How can an NBA team utilize your talent on the offensive side of the ball? 

TD: I feel like I am a very, very good player in transition off the rebound and pushing it. I run lanes very well. I just like running. Transition is really about outrunning your man and getting to the other end as fast as you can. As a wide receiver, that’s something I always liked to do. But I can score in many other ways on the offensive end. I’m a midrange shooter. I’m a good spot-up shooter and I can shot on the move. I can get to the cut, man, I’m a slasher. I feel like I can do a variety of things and these are things I tell teams during interviews. Whatever role they need me, I am willing to do it. Because I can do whatever is needed for them until they feel I am ready to expand on it. Honestly, I just want to put the ball in the basket. When I was little, that’s how I tried to be and it’s the same now.

You’re also a fairly good playmaker out of the pick-and-roll. How are you able to use that to create for yourself and for others?

TD: Yessir. I got a new coach last year in Kermit Davis and he was such a fantastic coach. He pretty much put me in that spot where I could make good decisions. I wanted to show NBA teams that I could do that. I was Top 10 in my the SEC for assists and led my team in dishes. I always wanted to be like that and that was out of my stats, that was the one that made me most proud.

I also love your jump shot because you can connect off the catch and off the dribble. What is your comfort level with your jumper?

TD: I’ve really been working on being a consistent shot maker off the dribble and I upped my three-point percentage by a lot for my senior season. So with my ability to shoot off the dribble, that really opened up things for me. It got new passing lanes, helped me find the open man. Shooting off the catch feels a lot easier for me but is also something that I am constantly working on, too.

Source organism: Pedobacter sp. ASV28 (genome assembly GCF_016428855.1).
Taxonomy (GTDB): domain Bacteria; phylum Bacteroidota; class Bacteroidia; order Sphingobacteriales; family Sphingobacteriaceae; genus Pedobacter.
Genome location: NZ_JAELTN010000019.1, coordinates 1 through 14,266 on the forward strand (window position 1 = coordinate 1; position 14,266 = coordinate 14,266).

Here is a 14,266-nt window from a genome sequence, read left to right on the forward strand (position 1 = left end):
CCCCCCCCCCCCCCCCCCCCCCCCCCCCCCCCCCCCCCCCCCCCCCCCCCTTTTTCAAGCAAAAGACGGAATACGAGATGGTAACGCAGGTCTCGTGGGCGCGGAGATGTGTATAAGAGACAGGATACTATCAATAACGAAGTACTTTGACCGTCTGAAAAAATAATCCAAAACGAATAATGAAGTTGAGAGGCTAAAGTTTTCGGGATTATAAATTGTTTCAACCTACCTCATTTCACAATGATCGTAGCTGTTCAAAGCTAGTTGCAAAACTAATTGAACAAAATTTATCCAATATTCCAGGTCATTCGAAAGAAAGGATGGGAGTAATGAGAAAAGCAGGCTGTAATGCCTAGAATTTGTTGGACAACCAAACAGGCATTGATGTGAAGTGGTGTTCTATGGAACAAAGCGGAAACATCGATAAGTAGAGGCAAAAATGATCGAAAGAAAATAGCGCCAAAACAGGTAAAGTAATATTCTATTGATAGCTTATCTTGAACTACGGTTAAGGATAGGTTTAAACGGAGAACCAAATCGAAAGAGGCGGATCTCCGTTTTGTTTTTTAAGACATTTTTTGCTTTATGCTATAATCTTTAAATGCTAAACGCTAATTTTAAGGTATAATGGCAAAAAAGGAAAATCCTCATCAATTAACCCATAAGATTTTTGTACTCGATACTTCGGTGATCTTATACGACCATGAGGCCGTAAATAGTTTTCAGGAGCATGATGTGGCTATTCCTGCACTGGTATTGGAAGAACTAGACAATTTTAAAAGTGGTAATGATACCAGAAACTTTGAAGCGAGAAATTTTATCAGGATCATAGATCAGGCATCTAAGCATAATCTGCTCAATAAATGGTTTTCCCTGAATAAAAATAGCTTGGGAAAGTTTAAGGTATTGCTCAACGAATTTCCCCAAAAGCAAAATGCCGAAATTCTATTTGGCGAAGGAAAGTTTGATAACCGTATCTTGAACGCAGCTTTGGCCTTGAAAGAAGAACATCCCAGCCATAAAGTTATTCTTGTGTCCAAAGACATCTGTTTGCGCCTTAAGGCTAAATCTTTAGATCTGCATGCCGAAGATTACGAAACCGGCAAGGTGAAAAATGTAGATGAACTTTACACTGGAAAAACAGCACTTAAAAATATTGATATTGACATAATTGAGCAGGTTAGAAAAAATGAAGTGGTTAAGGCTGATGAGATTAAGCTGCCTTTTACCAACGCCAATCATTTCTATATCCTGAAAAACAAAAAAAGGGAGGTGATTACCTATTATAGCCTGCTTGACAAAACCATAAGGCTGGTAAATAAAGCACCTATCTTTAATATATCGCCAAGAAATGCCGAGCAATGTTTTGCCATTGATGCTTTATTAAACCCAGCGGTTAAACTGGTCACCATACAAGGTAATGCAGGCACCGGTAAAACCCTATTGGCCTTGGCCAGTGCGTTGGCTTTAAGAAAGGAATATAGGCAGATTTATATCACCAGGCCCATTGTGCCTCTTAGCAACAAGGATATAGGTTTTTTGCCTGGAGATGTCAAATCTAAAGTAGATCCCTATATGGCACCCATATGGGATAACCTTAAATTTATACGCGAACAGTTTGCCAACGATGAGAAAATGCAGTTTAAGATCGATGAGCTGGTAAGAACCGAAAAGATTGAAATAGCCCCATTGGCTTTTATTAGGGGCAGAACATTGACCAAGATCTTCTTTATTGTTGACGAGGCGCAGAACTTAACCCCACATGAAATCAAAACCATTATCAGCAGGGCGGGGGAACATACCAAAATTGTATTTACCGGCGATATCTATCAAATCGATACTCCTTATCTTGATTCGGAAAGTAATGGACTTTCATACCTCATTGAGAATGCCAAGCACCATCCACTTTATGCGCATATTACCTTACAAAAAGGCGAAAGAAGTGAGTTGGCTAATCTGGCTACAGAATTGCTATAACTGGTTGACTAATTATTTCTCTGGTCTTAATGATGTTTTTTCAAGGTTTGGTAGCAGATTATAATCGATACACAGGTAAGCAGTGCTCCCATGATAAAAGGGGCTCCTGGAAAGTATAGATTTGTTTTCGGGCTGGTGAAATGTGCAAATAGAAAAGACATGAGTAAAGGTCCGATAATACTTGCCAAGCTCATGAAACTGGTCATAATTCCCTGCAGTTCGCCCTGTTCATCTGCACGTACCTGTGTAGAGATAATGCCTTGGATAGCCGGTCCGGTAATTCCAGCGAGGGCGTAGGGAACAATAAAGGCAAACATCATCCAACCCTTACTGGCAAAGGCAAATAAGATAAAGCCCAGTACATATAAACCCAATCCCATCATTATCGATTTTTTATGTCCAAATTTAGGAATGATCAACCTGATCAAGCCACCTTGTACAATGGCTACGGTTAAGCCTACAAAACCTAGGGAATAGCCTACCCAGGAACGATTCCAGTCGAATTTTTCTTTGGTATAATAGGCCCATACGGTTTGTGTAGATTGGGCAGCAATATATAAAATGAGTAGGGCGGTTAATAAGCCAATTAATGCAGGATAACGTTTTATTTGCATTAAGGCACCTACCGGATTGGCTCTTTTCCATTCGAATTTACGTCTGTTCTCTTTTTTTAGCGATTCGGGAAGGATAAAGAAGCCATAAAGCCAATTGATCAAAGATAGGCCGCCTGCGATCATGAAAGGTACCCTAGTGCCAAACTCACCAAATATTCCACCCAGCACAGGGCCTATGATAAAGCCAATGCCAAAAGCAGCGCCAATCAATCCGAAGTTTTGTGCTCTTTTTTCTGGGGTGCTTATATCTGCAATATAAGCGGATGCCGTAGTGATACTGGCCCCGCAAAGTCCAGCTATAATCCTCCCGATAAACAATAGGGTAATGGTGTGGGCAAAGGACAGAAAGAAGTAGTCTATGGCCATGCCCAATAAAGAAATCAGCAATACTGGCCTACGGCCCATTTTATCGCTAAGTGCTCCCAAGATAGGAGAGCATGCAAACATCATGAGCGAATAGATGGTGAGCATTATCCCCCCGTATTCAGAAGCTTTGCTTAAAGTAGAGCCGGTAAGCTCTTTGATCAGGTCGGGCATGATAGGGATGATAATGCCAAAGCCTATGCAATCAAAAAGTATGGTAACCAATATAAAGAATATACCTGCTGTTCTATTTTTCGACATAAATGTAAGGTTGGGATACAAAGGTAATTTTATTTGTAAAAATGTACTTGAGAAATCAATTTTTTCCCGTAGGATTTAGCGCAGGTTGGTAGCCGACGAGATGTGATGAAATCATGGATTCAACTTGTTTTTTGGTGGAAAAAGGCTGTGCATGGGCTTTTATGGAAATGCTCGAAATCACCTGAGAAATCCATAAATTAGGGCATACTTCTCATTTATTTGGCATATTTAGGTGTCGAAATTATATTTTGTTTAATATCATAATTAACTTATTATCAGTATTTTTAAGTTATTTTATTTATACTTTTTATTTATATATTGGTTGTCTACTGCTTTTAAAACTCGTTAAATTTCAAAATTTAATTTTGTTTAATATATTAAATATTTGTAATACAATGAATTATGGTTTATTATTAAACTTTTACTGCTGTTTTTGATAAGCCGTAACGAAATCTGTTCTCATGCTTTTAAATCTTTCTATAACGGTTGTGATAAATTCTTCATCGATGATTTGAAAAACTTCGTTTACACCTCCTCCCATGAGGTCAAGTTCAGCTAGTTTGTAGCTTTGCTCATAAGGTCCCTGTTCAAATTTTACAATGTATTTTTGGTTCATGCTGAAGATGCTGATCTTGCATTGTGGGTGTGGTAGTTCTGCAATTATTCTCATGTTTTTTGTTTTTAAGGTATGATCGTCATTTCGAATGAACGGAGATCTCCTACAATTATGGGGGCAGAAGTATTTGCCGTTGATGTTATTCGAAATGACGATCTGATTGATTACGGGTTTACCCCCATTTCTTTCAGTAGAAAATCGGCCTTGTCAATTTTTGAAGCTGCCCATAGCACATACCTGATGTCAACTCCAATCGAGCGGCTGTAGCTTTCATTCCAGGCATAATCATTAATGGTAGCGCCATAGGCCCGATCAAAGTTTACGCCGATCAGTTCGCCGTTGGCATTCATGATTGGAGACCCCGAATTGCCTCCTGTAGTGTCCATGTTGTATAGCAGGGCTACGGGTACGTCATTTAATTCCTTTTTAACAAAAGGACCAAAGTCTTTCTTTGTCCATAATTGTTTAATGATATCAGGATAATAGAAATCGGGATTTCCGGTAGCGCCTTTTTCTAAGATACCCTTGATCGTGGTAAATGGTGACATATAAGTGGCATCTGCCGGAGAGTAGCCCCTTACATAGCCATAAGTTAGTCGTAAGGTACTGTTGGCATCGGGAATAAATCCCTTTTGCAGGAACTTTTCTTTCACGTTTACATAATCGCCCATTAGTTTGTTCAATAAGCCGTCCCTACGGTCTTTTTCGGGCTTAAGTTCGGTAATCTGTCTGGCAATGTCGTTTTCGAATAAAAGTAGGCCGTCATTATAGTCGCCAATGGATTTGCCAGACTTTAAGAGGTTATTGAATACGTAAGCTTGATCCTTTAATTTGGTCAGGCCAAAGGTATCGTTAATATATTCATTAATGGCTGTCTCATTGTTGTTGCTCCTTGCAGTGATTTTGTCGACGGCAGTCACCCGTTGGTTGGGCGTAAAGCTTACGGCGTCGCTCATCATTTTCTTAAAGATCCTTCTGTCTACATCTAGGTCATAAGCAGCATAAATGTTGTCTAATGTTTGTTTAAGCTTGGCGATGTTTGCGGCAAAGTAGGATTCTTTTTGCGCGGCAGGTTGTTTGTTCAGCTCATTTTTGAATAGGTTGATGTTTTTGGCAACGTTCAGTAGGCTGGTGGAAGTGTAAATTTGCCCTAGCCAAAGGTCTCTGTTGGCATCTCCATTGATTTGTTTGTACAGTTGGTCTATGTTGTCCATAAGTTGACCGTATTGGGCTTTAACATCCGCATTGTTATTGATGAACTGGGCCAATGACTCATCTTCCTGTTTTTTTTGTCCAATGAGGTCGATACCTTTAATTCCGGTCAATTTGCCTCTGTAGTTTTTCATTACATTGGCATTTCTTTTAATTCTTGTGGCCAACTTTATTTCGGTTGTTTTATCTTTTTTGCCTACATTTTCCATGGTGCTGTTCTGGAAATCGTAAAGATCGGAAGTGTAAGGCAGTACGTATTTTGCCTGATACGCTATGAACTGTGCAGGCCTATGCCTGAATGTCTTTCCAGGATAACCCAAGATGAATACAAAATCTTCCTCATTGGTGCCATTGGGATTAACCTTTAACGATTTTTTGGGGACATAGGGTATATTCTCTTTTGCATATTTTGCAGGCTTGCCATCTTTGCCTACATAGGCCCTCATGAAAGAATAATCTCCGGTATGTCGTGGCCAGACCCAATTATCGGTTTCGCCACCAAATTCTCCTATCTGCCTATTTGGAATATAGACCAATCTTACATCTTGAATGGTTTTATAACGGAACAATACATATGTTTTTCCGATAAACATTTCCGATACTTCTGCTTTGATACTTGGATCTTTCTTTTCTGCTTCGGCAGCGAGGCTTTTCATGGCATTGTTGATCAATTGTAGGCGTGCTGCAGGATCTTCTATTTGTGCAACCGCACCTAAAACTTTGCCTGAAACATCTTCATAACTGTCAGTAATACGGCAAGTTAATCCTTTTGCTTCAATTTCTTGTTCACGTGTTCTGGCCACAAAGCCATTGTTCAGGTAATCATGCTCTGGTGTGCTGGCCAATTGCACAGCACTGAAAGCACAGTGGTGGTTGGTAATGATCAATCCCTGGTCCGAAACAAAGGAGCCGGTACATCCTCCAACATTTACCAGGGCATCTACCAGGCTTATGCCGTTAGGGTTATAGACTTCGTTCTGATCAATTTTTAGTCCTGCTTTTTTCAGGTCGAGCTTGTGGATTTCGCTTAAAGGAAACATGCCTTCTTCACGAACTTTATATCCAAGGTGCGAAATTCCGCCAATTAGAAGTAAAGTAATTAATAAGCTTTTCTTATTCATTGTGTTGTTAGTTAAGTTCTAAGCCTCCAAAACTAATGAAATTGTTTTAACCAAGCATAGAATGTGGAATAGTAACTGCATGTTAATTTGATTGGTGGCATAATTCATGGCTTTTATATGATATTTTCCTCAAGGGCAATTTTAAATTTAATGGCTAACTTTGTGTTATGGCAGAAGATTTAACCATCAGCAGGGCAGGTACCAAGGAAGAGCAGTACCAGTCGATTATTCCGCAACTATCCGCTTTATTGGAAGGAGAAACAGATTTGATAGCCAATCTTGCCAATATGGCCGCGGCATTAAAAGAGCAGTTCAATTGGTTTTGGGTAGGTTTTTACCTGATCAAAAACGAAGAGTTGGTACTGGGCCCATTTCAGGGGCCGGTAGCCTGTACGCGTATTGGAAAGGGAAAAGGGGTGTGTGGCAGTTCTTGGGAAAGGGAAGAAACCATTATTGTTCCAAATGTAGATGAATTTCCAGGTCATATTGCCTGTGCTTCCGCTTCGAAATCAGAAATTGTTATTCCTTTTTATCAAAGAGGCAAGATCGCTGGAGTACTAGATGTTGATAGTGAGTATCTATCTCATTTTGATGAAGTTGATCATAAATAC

One question I love asking prospects about is whether or not they play NBA 2K. If so, what is it going to be like playing as yourself? 

TD: Yeah, I love MyPlayer and playing in MyPark, too. But that’s one of the reasons I’ve stopped playing 2K as much recently. I’m seeing all of these guys I’ve actually played against on there and I just can’t stop thinking about how I need to be on the game. I can’t wait to be on it. I am actually glad you asked me that because that is something I have told myself. Next time I pick up the joystick to play this, I want to be on it. That is definitely going to be such a funny moment for me and every time I play someone else, I’m always going to be the team that I actually play on.